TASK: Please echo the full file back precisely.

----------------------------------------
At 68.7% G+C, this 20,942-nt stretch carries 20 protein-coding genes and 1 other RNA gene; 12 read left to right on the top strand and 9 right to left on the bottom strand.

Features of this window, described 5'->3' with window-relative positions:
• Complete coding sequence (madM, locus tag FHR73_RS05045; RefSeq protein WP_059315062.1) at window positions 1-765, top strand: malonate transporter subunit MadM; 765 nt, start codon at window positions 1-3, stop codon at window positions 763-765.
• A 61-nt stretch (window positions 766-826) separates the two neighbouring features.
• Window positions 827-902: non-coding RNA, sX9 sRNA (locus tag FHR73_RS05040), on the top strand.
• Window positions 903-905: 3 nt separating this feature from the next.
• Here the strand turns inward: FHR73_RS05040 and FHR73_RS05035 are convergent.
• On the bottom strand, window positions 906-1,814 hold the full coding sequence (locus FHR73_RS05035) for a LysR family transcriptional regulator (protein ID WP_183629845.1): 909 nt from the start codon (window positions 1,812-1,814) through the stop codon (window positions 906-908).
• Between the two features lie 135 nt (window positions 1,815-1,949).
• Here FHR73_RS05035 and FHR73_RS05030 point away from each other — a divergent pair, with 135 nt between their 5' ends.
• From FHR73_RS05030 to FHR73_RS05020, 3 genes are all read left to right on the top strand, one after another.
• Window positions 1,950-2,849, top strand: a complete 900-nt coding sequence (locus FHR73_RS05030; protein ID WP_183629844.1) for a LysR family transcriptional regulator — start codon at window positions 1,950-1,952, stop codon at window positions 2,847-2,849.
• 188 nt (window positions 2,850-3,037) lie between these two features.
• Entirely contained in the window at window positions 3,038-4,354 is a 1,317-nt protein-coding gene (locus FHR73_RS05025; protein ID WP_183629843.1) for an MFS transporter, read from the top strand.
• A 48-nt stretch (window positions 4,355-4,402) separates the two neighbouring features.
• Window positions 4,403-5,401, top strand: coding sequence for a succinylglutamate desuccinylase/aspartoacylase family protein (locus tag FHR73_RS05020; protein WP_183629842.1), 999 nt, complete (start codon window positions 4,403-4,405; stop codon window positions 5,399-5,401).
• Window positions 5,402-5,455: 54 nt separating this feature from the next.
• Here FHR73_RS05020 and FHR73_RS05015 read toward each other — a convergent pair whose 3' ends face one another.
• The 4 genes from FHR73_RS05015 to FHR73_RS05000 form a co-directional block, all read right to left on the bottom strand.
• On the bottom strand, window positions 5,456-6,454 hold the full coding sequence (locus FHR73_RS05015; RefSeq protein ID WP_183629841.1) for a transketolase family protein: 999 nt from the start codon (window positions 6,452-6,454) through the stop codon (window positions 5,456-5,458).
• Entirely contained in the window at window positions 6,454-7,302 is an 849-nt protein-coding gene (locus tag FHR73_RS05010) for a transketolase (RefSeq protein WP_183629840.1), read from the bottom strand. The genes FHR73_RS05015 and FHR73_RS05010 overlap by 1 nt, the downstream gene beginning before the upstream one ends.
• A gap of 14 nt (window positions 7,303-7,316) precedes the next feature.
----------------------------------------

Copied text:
At 68.7% G+C, this 20,942-nt stretch carries 20 protein-coding genes and 1 other RNA gene; 12 read left to right on the top strand and 9 right to left on the bottom strand.

Features of this window, described 5'->3' with window-relative positions:
• Complete coding sequence (madM, locus tag FHR73_RS05045; RefSeq protein WP_059315062.1) at window positions 1-765, top strand: malonate transporter subunit MadM; 765 nt, start codon at window positions 1-3, stop codon at window positions 763-765.
• A 61-nt stretch (window positions 766-826) separates the two neighbouring features.
• Window positions 827-902: non-coding RNA, sX9 sRNA (locus tag FHR73_RS05040), on the top strand.
• Window positions 903-905: 3 nt separating this feature from the next.
• Here the strand turns inward: FHR73_RS05040 and FHR73_RS05035 are convergent.
• On the bottom strand, window positions 906-1,814 hold the full coding sequence (locus FHR73_RS05035) for a LysR family transcriptional regulator (protein ID WP_183629845.1): 909 nt from the start codon (window positions 1,812-1,814) through the stop codon (window positions 906-908).
• Between the two features lie 135 nt (window positions 1,815-1,949).
• Here FHR73_RS05035 and FHR73_RS05030 point away from each other — a divergent pair, with 135 nt between their 5' ends.
• From FHR73_RS05030 to FHR73_RS05020, 3 genes are all read left to right on the top strand, one after another.
• Window positions 1,950-2,849, top strand: a complete 900-nt coding sequence (locus FHR73_RS05030; protein ID WP_183629844.1) for a LysR family transcriptional regulator — start codon at window positions 1,950-1,952, stop codon at window positions 2,847-2,849.
• 188 nt (window positions 2,850-3,037) lie between these two features.
• Entirely contained in the window at window positions 3,038-4,354 is a 1,317-nt protein-coding gene (locus FHR73_RS05025; protein ID WP_183629843.1) for an MFS transporter, read from the top strand.
• A 48-nt stretch (window positions 4,355-4,402) separates the two neighbouring features.
• Window positions 4,403-5,401, top strand: coding sequence for a succinylglutamate desuccinylase/aspartoacylase family protein (locus tag FHR73_RS05020; protein WP_183629842.1), 999 nt, complete (start codon window positions 4,403-4,405; stop codon window positions 5,399-5,401).
• Window positions 5,402-5,455: 54 nt separating this feature from the next.
• Here FHR73_RS05020 and FHR73_RS05015 read toward each other — a convergent pair whose 3' ends face one another.
• The 4 genes from FHR73_RS05015 to FHR73_RS05000 form a co-directional block, all read right to left on the bottom strand.
• On the bottom strand, window positions 5,456-6,454 hold the full coding sequence (locus FHR73_RS05015; RefSeq protein ID WP_183629841.1) for a transketolase family protein: 999 nt from the start codon (window positions 6,452-6,454) through the stop codon (window positions 5,456-5,458).
• Entirely contained in the window at window positions 6,454-7,302 is an 849-nt protein-coding gene (locus tag FHR73_RS05010) for a transketolase (RefSeq protein WP_183629840.1), read from the bottom strand. The genes FHR73_RS05015 and FHR73_RS05010 overlap by 1 nt, the downstream gene beginning before the upstream one ends.
• A gap of 14 nt (window positions 7,303-7,316) precedes the next feature.